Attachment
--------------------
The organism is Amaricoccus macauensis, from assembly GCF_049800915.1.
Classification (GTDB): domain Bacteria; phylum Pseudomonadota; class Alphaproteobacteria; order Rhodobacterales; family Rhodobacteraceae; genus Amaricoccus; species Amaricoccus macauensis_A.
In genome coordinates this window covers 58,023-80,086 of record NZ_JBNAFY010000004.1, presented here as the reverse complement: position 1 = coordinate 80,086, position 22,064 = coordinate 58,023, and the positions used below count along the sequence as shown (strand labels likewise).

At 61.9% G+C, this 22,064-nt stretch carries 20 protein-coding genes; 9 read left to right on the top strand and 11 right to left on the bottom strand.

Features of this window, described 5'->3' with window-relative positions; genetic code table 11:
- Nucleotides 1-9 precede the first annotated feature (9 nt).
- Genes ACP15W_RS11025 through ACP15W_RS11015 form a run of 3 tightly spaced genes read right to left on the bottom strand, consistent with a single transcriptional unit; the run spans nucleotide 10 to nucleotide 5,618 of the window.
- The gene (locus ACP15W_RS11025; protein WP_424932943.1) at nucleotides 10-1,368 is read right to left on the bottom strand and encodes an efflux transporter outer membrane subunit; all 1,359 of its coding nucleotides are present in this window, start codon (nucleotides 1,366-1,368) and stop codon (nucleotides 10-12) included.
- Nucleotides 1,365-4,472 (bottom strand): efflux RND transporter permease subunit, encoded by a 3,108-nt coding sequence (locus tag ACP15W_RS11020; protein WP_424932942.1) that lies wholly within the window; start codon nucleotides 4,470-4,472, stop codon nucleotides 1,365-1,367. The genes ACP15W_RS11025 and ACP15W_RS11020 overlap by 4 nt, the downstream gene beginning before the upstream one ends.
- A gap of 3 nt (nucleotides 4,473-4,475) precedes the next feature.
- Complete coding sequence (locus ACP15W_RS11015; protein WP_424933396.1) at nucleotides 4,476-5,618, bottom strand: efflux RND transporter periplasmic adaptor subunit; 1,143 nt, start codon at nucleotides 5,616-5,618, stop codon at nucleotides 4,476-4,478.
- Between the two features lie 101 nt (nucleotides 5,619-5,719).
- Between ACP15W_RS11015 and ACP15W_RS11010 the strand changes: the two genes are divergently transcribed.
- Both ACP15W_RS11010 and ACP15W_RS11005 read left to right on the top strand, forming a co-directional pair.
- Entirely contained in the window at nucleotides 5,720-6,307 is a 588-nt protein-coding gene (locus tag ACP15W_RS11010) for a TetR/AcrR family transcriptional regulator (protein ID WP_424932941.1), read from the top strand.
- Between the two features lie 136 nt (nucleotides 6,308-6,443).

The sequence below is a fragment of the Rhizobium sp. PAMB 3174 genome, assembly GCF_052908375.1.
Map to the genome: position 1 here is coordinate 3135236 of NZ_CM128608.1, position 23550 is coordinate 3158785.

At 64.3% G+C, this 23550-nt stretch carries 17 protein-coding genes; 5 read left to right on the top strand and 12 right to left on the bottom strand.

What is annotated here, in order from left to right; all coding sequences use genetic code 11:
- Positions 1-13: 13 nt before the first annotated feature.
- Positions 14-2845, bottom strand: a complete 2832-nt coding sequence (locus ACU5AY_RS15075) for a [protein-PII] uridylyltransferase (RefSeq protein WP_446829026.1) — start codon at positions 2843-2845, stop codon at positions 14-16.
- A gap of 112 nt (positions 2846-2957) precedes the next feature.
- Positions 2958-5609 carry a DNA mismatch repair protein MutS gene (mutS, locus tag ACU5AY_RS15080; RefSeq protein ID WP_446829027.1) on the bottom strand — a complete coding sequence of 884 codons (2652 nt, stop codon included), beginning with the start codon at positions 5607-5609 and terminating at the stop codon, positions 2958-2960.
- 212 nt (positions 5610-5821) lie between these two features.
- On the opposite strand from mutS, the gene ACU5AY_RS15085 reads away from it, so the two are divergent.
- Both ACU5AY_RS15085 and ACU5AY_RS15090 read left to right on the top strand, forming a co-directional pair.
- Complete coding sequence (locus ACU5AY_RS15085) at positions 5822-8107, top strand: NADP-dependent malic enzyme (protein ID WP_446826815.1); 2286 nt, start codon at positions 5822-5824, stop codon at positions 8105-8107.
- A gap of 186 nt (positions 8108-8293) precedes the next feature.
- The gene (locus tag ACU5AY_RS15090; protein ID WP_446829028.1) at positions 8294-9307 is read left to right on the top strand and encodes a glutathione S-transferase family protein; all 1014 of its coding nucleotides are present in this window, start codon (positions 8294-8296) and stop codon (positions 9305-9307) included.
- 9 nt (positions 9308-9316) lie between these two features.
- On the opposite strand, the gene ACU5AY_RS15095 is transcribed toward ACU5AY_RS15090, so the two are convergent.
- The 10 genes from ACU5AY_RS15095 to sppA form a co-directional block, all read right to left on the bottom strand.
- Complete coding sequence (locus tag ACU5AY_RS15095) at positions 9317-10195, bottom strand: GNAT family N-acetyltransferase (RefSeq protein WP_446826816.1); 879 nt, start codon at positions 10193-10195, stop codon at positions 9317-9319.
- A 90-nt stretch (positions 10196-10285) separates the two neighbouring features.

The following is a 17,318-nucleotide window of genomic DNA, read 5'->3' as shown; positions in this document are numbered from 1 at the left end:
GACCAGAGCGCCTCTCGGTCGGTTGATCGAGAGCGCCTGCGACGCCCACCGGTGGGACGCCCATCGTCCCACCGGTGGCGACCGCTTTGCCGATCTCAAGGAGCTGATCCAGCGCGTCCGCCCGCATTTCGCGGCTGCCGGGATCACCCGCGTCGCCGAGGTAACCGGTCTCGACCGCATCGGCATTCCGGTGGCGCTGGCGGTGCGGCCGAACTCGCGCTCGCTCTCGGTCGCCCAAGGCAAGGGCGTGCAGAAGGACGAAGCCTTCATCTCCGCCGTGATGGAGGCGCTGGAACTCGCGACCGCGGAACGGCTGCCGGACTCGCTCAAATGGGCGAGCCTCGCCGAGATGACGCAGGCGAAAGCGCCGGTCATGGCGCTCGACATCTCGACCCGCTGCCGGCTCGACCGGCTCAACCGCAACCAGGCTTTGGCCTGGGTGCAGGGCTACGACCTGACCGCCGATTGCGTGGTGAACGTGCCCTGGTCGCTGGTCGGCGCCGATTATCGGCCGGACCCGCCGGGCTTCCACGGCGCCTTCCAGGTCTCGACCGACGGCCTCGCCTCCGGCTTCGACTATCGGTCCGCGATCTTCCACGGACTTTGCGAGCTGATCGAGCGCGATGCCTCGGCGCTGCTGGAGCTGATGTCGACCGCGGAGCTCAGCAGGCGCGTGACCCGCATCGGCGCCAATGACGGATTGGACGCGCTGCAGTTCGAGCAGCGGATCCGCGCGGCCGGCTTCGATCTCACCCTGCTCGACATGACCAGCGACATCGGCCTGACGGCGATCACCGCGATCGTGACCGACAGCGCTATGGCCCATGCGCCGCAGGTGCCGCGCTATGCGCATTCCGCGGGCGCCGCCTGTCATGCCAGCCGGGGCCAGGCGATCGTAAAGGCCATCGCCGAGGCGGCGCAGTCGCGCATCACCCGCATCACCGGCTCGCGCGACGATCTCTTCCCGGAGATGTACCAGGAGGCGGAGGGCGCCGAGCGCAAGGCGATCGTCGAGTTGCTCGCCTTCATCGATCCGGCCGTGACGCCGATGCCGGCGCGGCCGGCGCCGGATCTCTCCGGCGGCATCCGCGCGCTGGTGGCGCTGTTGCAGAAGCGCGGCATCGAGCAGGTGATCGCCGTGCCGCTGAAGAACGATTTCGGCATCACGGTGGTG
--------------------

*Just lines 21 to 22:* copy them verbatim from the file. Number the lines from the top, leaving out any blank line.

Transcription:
- Positions 1-13: 13 nt before the first annotated feature.
- Positions 14-2845, bottom strand: a complete 2832-nt coding sequence (locus ACU5AY_RS15075) for a [protein-PII] uridylyltransferase (RefSeq protein WP_446829026.1) — start codon at positions 2843-2845, stop codon at positions 14-16.